Rose Elderflower Marshmallows

An easy recipe for Rose and Elderflower Marshmallows made with rose and elderflower cordial (no egg whites). Perfect summer hostess gift or to put on the table at the end of a meal eaten outside in the sunshine. Or just to brighten up a dull day.

Rose and Elderflower Marshmallows

Rose and Elderflower Marshmallows

400g granulated sugar

14g powdered gelatine

90ml Rose & Elderflower Cordial

2 tablespoons icing sugar

2 tablespoons cornflour

Smidgeon vegetable oil

Put the powdered gelatine into your food mixer bowl and pour over 100ml of cold water. Give it a quick stir to amalgamate and set to one side to soften (it should look like gloopy wallpaper paste after a few minutes).

Add the granulated sugar to 175ml of cold water in a heavy based saucepan and bring to the boil, stirring to dissolve the sugar. Then, stop stirring, heat to 113C and take it off the heat.

Moving swiftly to your food mixer, whisk your gelatine mixture on a slow speed and gradually pour the hot sugar syrup into the bowl in a steady stream. When it’s all incorporated, add the rose & elderflower cordial, turn up the speed and whisk for ten to twenty minutes until you have a thick and shiny voluminous mixture that’s beginning to set.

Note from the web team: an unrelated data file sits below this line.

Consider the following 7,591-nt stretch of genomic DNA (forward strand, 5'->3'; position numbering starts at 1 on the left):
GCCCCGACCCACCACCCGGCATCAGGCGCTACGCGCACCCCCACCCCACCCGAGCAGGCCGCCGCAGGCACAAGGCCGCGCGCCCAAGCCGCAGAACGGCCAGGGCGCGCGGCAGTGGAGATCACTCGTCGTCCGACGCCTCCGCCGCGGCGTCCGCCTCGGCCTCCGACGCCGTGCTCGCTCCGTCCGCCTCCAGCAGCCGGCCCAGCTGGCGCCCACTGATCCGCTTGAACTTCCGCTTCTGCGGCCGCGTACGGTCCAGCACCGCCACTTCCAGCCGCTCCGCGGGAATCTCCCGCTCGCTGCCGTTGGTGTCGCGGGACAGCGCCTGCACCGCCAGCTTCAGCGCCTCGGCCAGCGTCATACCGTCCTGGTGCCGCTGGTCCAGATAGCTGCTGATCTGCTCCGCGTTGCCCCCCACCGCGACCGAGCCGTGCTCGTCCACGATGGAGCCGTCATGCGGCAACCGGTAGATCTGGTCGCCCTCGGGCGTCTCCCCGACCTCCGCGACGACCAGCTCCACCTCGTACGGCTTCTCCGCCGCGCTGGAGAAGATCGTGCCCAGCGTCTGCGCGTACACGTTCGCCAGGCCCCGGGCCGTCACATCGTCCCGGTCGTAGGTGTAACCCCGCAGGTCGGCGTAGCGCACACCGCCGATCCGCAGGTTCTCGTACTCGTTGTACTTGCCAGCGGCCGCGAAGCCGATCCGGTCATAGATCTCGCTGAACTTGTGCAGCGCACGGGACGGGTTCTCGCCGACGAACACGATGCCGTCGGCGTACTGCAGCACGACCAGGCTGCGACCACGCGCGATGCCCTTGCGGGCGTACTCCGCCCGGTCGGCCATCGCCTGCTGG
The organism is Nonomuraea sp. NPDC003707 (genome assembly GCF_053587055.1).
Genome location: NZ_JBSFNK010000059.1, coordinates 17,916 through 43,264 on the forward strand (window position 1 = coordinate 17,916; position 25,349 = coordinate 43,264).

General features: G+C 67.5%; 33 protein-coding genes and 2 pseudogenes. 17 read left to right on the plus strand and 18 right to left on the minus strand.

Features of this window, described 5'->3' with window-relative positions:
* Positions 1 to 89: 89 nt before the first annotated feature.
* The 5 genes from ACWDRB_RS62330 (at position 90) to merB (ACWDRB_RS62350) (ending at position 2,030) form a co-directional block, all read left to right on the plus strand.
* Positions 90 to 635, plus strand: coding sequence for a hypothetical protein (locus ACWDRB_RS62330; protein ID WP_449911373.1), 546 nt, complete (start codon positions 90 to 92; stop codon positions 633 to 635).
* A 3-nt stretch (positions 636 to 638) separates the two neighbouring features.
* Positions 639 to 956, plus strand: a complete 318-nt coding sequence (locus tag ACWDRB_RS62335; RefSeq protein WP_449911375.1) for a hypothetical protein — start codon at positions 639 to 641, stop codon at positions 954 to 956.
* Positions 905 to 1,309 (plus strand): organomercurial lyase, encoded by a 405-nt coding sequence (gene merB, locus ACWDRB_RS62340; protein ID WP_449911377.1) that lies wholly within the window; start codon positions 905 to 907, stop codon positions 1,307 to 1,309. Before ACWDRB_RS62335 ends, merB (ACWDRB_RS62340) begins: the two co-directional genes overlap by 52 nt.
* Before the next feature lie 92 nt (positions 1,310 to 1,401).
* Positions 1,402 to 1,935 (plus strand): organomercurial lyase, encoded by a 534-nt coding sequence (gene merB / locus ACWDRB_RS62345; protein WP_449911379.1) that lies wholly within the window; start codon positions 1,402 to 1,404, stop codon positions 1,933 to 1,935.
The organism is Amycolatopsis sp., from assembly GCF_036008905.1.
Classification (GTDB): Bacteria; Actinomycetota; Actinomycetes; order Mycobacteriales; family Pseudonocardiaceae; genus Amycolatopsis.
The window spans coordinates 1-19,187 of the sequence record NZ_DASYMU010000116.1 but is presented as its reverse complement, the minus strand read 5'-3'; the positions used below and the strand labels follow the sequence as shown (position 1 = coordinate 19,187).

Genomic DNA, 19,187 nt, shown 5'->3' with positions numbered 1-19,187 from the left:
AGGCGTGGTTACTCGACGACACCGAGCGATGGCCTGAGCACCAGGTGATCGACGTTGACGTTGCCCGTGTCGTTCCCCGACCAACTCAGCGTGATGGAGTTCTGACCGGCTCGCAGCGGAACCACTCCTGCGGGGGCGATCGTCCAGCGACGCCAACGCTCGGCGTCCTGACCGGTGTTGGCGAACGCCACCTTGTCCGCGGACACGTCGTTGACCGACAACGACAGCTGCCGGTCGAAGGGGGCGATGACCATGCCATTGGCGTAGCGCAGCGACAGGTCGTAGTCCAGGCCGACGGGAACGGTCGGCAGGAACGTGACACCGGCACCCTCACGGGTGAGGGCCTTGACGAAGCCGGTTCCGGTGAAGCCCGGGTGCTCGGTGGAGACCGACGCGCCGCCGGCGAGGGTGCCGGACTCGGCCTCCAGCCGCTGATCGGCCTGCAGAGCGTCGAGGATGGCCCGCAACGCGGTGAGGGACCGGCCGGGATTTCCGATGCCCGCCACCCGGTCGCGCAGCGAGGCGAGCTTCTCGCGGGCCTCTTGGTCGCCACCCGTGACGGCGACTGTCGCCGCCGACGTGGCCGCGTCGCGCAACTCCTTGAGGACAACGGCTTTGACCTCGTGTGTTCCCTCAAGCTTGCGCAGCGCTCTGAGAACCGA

While your mixer is whisking the mixture, lightly grease a baking tin (approx 28cm x 20cm) with vegetable oil, line with parchment paper and lightly oil again. Mix the icing sugar and cornflour together and sieve a teaspoonful over the base and sides of your baking tin.

Quickly pour and scrape the marshmallow mixture into your baking tin, spreading it evenly (a palette knife dipped in boiling water helps) and dust with a little more of the icing sugar and cornflour. If your marshmallow mixture doesn’t reach the top of the baking tin, cover with cling film. Otherwise, lay a piece of baking parchment over the top and be prepared for a slight crust where it dries out. Leave to set in a cool, dry place (not in the fridge) for about two hours.

When set, lay a piece of baking parchment on your work surface and dust with the sugar and cornflour mixture. Turn your baking tin upside down to tip out the marshmallow onto the dusted surface and then peel away the baking parchment. If you remembered to oil the parchment it will come away easily, if not it may be more difficult. Sieve over more sugar and cornflour.

The easiest way I find to divide the marshmallow is to cut a strip and roll it away from the main slab, coating each side with sugar and cornflour and then cut the strip into squares. Toss the squares in the bowl of sugar and cornflour so all the sides are well covered, pop them in an airtight container and keep in a cool, dry place. They’re best eaten within three weeks.